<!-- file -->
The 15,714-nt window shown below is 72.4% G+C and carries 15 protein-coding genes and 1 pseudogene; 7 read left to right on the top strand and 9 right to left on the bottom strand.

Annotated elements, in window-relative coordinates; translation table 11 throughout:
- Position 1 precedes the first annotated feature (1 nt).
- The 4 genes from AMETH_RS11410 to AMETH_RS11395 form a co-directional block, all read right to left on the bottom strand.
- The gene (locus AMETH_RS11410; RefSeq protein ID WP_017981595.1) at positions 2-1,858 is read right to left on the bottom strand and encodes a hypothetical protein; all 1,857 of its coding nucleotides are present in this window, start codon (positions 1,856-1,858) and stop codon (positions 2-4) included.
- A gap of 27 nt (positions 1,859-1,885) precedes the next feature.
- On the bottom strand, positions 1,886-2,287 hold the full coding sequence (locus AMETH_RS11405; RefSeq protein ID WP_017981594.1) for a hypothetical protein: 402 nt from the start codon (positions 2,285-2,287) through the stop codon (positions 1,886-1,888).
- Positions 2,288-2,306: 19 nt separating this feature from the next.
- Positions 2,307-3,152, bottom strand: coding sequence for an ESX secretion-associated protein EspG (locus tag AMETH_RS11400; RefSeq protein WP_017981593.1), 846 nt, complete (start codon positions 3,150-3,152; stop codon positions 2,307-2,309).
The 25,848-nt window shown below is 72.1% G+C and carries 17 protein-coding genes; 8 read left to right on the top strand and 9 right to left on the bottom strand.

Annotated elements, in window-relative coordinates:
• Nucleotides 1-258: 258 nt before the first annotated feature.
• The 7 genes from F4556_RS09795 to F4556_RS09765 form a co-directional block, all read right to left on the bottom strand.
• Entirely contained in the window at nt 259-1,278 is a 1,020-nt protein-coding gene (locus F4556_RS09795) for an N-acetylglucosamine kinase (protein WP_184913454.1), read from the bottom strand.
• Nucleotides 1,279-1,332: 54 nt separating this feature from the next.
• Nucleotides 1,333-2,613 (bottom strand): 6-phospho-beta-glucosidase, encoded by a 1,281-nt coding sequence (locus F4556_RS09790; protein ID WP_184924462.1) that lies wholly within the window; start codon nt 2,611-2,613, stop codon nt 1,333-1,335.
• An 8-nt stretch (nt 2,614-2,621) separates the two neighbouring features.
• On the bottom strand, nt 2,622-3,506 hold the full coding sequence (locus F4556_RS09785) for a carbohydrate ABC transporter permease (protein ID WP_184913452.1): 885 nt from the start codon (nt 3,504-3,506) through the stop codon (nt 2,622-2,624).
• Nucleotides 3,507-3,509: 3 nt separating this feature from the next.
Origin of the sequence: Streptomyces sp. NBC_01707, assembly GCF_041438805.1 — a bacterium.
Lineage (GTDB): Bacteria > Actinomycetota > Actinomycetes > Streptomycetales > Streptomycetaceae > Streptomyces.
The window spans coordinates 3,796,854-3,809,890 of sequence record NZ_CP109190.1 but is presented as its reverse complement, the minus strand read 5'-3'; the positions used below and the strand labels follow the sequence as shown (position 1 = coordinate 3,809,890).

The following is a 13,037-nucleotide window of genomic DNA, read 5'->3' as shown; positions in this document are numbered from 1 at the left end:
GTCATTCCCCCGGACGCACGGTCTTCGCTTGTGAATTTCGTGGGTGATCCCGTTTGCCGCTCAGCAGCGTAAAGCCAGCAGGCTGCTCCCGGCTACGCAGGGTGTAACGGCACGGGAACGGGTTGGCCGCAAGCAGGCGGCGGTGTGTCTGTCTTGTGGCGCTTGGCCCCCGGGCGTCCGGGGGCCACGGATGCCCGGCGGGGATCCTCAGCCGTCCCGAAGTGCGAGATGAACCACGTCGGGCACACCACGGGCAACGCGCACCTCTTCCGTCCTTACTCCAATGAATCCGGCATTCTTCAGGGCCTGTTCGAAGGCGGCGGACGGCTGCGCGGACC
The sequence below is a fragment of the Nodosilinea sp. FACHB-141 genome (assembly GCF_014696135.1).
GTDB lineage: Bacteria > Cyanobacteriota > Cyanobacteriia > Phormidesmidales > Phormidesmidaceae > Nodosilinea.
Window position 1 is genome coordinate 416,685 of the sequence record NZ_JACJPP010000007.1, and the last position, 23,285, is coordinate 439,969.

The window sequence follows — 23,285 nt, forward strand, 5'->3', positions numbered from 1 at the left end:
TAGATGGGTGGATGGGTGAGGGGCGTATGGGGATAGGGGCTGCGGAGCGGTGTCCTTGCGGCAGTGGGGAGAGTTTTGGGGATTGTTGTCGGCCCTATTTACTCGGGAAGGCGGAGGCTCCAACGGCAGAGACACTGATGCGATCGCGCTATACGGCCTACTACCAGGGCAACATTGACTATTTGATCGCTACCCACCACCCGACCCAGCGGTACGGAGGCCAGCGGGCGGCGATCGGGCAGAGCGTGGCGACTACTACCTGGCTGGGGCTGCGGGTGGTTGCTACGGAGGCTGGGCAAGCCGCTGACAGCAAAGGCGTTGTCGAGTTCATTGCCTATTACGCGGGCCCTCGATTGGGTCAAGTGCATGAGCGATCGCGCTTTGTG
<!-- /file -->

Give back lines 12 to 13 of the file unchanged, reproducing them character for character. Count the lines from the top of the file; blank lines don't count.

• Nucleotides 1-258: 258 nt before the first annotated feature.
• The 7 genes from F4556_RS09795 to F4556_RS09765 form a co-directional block, all read right to left on the bottom strand.